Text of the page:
Where do these guys come from?

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Peter Seibel

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Jan 18, 2005, 8:39:29 PM1/18/05
to

From an article "Extensible Programming for the 21st Century" from ACM
Queue by Gregory V. Wilson, University of Toronto. After starting his
article with a quote from *Guy* *Steele*, he says this:

This article argues that next-generation programming systems can
accomplish this by combining three specific technologies:

o Compilers, linkers, debuggers, and other tools that are
frameworks for plug-ins, rather than monolithic applications.

o Programming languages that allow programmers to extend their
syntax.

o Programs that are stored as XML documents, so programmers can
represent and process data and meta-data uniformly.

These innovations will likely change programming as profoundly as
structured languages did in the 1970s, objects in the 1980s, and
components and reflection in the 1990s.

Bah.

-Peter


--
Peter Seibel pe...@javamonkey.com

Lisp is the red pill. -- John Fraser, comp.lang.lisp

Peter Seibel

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Jan 18, 2005, 9:11:04 PM1/18/05
to
Peter Seibel <pe...@javamonkey.com> writes:

> From an article "Extensible Programming for the 21st Century" from ACM
> Queue by Gregory V. Wilson, University of Toronto.

Forgot the URL:

<http://www.acmqueue.com/modules.php?name=Content&pa=printer_friendly&pid=247&page=1>

Andrew

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Jan 18, 2005, 10:10:16 PM1/18/05
to
Peter Seibel wrote:
> Peter Seibel <pe...@javamonkey.com> writes:
>
>
>>From an article "Extensible Programming for the 21st Century" from ACM
>>Queue by Gregory V. Wilson, University of Toronto.
>

From page 3: "Programmers have been joking for decades that Lisp stands
for "lots of irritating single parentheses." Behind those jokes lies a
profound idea: in Lisp, programs and data are both represented as nested
s-expressions. This encourages Lisp programmers to think of programs as
data and to manipulate them the same way they manipulate everything else.

Most programmers turned up their noses at Lisp's prefix notation and
parentheses. Those same programmers, however, have raced to adopt XML. "

So I think he comes from Canada somewhere (based off of where he went to
school, mostly) :-)

Peter Seibel

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Jan 18, 2005, 10:17:52 PM1/18/05
to
Andrew <acri...@PLEASEDONTSPAM.gmail.com> writes:

> Peter Seibel wrote:
>> Peter Seibel <pe...@javamonkey.com> writes:
>>
>>>From an article "Extensible Programming for the 21st Century" from ACM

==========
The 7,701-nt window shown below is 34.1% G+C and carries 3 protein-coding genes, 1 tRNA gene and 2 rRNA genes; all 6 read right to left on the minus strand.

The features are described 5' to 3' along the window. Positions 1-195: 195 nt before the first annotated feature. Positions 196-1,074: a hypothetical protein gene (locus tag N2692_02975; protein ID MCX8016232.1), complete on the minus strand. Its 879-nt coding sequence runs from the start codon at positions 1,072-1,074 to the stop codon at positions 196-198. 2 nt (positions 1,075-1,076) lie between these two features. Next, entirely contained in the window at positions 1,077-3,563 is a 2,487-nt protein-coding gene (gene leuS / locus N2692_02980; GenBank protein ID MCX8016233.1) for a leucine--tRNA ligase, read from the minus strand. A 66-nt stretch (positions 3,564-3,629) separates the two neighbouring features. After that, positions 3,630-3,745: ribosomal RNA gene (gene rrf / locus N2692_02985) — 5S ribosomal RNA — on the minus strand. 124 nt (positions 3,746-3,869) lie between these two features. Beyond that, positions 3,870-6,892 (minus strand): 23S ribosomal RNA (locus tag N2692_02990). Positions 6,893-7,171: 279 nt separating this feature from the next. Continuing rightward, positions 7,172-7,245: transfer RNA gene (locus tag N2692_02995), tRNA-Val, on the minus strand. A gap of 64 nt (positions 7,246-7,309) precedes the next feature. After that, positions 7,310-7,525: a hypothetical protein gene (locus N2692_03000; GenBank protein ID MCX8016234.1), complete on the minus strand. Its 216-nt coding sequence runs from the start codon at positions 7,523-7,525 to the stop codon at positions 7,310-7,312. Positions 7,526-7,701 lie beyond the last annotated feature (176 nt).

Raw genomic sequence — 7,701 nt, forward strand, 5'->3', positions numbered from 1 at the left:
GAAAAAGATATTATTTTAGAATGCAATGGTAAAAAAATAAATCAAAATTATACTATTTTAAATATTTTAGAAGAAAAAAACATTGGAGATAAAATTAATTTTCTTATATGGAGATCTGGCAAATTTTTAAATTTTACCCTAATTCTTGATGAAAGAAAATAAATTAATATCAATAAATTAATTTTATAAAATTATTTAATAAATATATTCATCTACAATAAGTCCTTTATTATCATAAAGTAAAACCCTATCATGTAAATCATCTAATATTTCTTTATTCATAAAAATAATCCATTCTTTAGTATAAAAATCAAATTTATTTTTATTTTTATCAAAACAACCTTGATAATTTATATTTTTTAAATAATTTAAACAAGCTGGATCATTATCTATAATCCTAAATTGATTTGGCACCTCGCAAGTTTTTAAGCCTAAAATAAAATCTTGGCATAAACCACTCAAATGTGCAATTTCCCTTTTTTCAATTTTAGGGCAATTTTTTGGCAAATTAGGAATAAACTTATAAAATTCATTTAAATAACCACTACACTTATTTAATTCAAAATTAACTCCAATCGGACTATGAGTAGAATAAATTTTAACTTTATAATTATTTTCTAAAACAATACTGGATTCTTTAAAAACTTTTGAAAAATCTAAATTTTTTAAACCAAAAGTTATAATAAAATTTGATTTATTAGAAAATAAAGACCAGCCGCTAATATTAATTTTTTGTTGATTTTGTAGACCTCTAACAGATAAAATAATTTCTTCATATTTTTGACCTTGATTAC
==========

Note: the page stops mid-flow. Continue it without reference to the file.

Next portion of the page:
>>> Queue by Gregory V. Wilson, University of Toronto.
>>
>
> From page 3: "Programmers have been joking for decades that Lisp
> stands for "lots of irritating single parentheses." Behind those
> jokes lies a profound idea: in Lisp, programs and data are both
> represented as nested s-expressions. This encourages Lisp programmers
> to think of programs as data and to manipulate them the same way they
> manipulate everything else.
>
> Most programmers turned up their noses at Lisp's prefix notation and
> parentheses. Those same programmers, however, have raced to adopt
> XML. "

Yeah, I did a quick search for Lisp and thought he hadn't mentioned it
at all before I noticed that the paper was split over multiple pages
(even in the "printer friendly" version!) But the fact remains that
his list of the characterestics that he claims are going to break all
this new ground are essentially a description of Lisp except using
XML.

Andrew

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Jan 18, 2005, 10:22:48 PM1/18/05
to
> Yeah, I did a quick search for Lisp and thought he hadn't mentioned it
> at all before I noticed that the paper was split over multiple pages
> (even in the "printer friendly" version!) But the fact remains that
> his list of the characterestics that he claims are going to break all
> this new ground are essentially a description of Lisp except using
> XML.

Yeah, I agree. If we were crafty, though, we would probably make a lisp
compiler that read xml instead of sexprs, call it Seaweed, and be the
next big thing. I suspect a lot of academic people have had this idea
themselves, which is another theory as to why lisp keeps getting